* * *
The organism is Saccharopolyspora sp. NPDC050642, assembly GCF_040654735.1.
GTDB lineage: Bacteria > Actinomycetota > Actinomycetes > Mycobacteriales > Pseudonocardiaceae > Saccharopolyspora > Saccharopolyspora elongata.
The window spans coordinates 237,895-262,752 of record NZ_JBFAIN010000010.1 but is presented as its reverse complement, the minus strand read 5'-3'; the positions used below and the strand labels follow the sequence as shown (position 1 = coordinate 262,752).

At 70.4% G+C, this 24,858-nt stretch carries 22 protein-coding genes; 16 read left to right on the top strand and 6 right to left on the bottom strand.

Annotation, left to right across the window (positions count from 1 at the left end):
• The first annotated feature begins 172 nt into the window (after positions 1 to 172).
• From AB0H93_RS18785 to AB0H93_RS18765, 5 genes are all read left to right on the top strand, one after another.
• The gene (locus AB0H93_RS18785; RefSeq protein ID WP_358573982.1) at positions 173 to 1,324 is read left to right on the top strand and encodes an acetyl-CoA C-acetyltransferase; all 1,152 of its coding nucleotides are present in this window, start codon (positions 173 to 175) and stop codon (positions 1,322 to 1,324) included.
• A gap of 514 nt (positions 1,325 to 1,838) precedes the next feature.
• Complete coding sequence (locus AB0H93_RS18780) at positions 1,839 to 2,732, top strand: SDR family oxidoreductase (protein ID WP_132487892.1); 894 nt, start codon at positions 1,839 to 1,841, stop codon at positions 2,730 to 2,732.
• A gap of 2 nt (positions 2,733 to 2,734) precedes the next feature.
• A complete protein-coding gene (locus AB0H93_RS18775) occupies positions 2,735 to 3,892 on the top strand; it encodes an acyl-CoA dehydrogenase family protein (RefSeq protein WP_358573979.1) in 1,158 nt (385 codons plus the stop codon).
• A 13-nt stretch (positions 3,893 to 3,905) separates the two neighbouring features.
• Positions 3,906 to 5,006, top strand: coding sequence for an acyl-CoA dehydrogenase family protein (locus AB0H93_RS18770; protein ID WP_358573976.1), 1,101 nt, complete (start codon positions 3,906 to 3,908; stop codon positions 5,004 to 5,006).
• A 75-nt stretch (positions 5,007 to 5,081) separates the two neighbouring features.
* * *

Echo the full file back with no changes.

The organism is Saccharopolyspora sp. NPDC050642, assembly GCF_040654735.1.
GTDB lineage: Bacteria > Actinomycetota > Actinomycetes > Mycobacteriales > Pseudonocardiaceae > Saccharopolyspora > Saccharopolyspora elongata.
The window spans coordinates 237,895-262,752 of record NZ_JBFAIN010000010.1 but is presented as its reverse complement, the minus strand read 5'-3'; the positions used below and the strand labels follow the sequence as shown (position 1 = coordinate 262,752).

At 70.4% G+C, this 24,858-nt stretch carries 22 protein-coding genes; 16 read left to right on the top strand and 6 right to left on the bottom strand.

Annotation, left to right across the window (positions count from 1 at the left end):
• The first annotated feature begins 172 nt into the window (after positions 1 to 172).
• From AB0H93_RS18785 to AB0H93_RS18765, 5 genes are all read left to right on the top strand, one after another.
• The gene (locus AB0H93_RS18785; RefSeq protein ID WP_358573982.1) at positions 173 to 1,324 is read left to right on the top strand and encodes an acetyl-CoA C-acetyltransferase; all 1,152 of its coding nucleotides are present in this window, start codon (positions 173 to 175) and stop codon (positions 1,322 to 1,324) included.
• A gap of 514 nt (positions 1,325 to 1,838) precedes the next feature.
• Complete coding sequence (locus AB0H93_RS18780) at positions 1,839 to 2,732, top strand: SDR family oxidoreductase (protein ID WP_132487892.1); 894 nt, start codon at positions 1,839 to 1,841, stop codon at positions 2,730 to 2,732.
• A gap of 2 nt (positions 2,733 to 2,734) precedes the next feature.
• A complete protein-coding gene (locus AB0H93_RS18775) occupies positions 2,735 to 3,892 on the top strand; it encodes an acyl-CoA dehydrogenase family protein (RefSeq protein WP_358573979.1) in 1,158 nt (385 codons plus the stop codon).
• A 13-nt stretch (positions 3,893 to 3,905) separates the two neighbouring features.
• Positions 3,906 to 5,006, top strand: coding sequence for an acyl-CoA dehydrogenase family protein (locus AB0H93_RS18770; protein ID WP_358573976.1), 1,101 nt, complete (start codon positions 3,906 to 3,908; stop codon positions 5,004 to 5,006).
• A 75-nt stretch (positions 5,007 to 5,081) separates the two neighbouring features.